UAE manufacturers accelerate Industry 4.0 adoption

How the industry is deploying digital technologies to maximise efficiencies and improve client delivery

In 2021, as part of its efforts to remain at the forefront of technological innovation, the UAE’s Ministry of Industry & Advanced Technology (MoIAT) launched its Fourth Industrial Revolution Programme, also known as UAE Industry 4.0.

A key pillar of this push is Operation 300bn, a strategy aiming to grow national industrial GDP by 30% to AED300bn ($81.7bn) over the next decade. The policy will enhance overall industrial competitiveness, reduce costs, increase quality and efficiency, enhance safety and create new jobs in the region by providing a range of financial and non-financial incentives to accelerate technology adoption.

Backed by similar initiatives, manufacturing is on the path to becoming one of the most diverse industries in the region. Organisations are rapidly adopting innovative digital technologies to revolutionise operations and stay competitive in an ever-evolving market.

“Manufacturing is transforming into a technologically advanced industry in the region, with 30- to 40-year-old processes being re-engineered to provide more agile and productive manufacturing outcomes,” said Mohammed Ameen, chief information officer at Masafi Group, at the recent Mashreq MEED Manufacturing Summit.

As dynamic changes continue to influence the manufacturing landscape, industry leaders must make strategic decisions regarding the allocation of investments in new technologies, identifying those that will yield the maximum benefit to their organisations.

Driven by adoption

The World Economic Forum regards the manufacturing industry as one of the key drivers of the global economy, accounting for about 22% of employment worldwide.

Digital technologies such as automation, artificial intelligence (AI) and the industrial internet of things (IIoT) have played a considerable role in optimising industrial processes, minimising waste and improving quality control. However, the most significant impact brought by the industry is the emergence of Industry 4.0, or 4IR, and its potential to create smart factories that are highly automated, data-driven and fully connected to supply chains.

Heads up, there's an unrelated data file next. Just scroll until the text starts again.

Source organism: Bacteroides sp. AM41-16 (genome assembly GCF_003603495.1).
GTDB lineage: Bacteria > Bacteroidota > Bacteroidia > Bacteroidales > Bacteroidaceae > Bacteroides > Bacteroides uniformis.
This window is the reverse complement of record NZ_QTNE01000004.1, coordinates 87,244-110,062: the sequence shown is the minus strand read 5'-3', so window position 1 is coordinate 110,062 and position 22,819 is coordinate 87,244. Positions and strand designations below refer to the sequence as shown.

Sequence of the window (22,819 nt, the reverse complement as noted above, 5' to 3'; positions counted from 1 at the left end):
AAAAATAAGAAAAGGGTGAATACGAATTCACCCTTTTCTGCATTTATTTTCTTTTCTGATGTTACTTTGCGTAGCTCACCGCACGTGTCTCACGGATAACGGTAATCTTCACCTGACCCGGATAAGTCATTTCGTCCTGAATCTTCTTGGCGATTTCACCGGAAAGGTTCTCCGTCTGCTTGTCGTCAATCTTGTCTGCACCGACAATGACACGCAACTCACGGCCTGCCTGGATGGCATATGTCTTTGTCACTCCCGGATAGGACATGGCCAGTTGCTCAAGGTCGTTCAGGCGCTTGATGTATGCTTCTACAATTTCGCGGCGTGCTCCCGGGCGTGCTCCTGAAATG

According to McKinsey, by harnessing these types of tools, companies have reported a 30%- 50% reduction in machine downtime, a 15%-30% increase in labour productivity and a 10%-20% decrease in quality costs.

Integrating these smart technologies into manufacturing processes has enabled real-time communication, remote monitoring and data collection toolsets, leading to unprecedented advances in quality, reliability and agility.

Additionally, smart factory transformations generate productive, operator-friendly, energy-efficient solutions that have progressively taken over traditional workflows.

In the era of Industry 4.0, a proactive maintenance approach relies on the integration of interconnected devices. Sensors play a crucial role in conveying data to IIoT networks and facilitating the prioritisation of interventions by maintenance and operations teams.

A case in point is the global process implementation company Krohne, which is actively engaged in the field of instrumentation and delivering industrial sensor technology for data collection.

“The presence of multiple data points makes it difficult to streamline automation processes,” said Jay Gadhavi, general manager of the Middle East and Africa at Krohne. “The integration of IoT helps in the seamless collection and real-time distribution of valuable data across robust networks.”

At Krohne, digital twin technologies have positively impacted its ability to forecast demand accurately. For instance, the PipePatrol internal leak detection system provides real-time analytics and alerts to reduce oil wastage, leading to lower environmental impacts.